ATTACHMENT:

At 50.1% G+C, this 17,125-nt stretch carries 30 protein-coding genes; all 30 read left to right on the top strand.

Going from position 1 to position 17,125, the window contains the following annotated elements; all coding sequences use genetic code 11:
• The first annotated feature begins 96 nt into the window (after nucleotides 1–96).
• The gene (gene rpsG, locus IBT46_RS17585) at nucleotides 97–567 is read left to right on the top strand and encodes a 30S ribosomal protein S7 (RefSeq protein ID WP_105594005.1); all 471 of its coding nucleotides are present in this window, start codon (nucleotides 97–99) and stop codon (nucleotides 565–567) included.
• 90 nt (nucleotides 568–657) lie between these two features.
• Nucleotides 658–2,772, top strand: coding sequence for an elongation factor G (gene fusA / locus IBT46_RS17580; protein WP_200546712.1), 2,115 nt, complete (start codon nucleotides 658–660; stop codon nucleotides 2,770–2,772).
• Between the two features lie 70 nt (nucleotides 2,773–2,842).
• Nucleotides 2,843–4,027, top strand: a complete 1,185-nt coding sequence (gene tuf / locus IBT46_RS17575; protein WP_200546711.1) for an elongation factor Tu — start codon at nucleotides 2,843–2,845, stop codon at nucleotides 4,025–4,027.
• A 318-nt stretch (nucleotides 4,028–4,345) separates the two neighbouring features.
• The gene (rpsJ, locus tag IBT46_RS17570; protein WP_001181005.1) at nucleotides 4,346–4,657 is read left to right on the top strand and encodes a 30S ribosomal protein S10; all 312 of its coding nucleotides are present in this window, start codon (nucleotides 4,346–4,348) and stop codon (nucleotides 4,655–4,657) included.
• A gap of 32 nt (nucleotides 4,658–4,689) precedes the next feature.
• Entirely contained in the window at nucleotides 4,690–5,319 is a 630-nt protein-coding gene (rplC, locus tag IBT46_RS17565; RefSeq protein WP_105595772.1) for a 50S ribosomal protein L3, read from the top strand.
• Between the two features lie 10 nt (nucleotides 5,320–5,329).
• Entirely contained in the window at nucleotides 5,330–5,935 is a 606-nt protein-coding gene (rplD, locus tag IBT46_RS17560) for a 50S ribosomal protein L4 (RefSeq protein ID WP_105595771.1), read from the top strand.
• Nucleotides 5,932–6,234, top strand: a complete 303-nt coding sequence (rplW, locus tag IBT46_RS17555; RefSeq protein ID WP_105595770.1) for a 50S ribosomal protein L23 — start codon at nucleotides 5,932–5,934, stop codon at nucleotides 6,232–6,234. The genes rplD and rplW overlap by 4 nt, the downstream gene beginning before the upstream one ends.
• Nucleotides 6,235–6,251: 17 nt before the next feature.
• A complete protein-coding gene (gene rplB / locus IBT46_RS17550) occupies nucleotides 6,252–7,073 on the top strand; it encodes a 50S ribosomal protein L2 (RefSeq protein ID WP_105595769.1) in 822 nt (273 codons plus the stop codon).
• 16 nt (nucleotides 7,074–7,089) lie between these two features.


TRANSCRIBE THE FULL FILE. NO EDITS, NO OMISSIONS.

At 50.1% G+C, this 17,125-nt stretch carries 30 protein-coding genes; all 30 read left to right on the top strand.

Going from position 1 to position 17,125, the window contains the following annotated elements; all coding sequences use genetic code 11:
• The first annotated feature begins 96 nt into the window (after nucleotides 1–96).
• The gene (gene rpsG, locus IBT46_RS17585) at nucleotides 97–567 is read left to right on the top strand and encodes a 30S ribosomal protein S7 (RefSeq protein ID WP_105594005.1); all 471 of its coding nucleotides are present in this window, start codon (nucleotides 97–99) and stop codon (nucleotides 565–567) included.
• 90 nt (nucleotides 568–657) lie between these two features.
• Nucleotides 658–2,772, top strand: coding sequence for an elongation factor G (gene fusA / locus IBT46_RS17580; protein WP_200546712.1), 2,115 nt, complete (start codon nucleotides 658–660; stop codon nucleotides 2,770–2,772).
• Between the two features lie 70 nt (nucleotides 2,773–2,842).
• Nucleotides 2,843–4,027, top strand: a complete 1,185-nt coding sequence (gene tuf / locus IBT46_RS17575; protein WP_200546711.1) for an elongation factor Tu — start codon at nucleotides 2,843–2,845, stop codon at nucleotides 4,025–4,027.
• A 318-nt stretch (nucleotides 4,028–4,345) separates the two neighbouring features.
• The gene (rpsJ, locus tag IBT46_RS17570; protein WP_001181005.1) at nucleotides 4,346–4,657 is read left to right on the top strand and encodes a 30S ribosomal protein S10; all 312 of its coding nucleotides are present in this window, start codon (nucleotides 4,346–4,348) and stop codon (nucleotides 4,655–4,657) included.
• A gap of 32 nt (nucleotides 4,658–4,689) precedes the next feature.
• Entirely contained in the window at nucleotides 4,690–5,319 is a 630-nt protein-coding gene (rplC, locus tag IBT46_RS17565; RefSeq protein WP_105595772.1) for a 50S ribosomal protein L3, read from the top strand.
• Between the two features lie 10 nt (nucleotides 5,320–5,329).
• Entirely contained in the window at nucleotides 5,330–5,935 is a 606-nt protein-coding gene (rplD, locus tag IBT46_RS17560) for a 50S ribosomal protein L4 (RefSeq protein ID WP_105595771.1), read from the top strand.
• Nucleotides 5,932–6,234, top strand: a complete 303-nt coding sequence (rplW, locus tag IBT46_RS17555; RefSeq protein ID WP_105595770.1) for a 50S ribosomal protein L23 — start codon at nucleotides 5,932–5,934, stop codon at nucleotides 6,232–6,234. The genes rplD and rplW overlap by 4 nt, the downstream gene beginning before the upstream one ends.
• Nucleotides 6,235–6,251: 17 nt before the next feature.
• A complete protein-coding gene (gene rplB / locus IBT46_RS17550) occupies nucleotides 6,252–7,073 on the top strand; it encodes a 50S ribosomal protein L2 (RefSeq protein ID WP_105595769.1) in 822 nt (273 codons plus the stop codon).
• 16 nt (nucleotides 7,074–7,089) lie between these two features.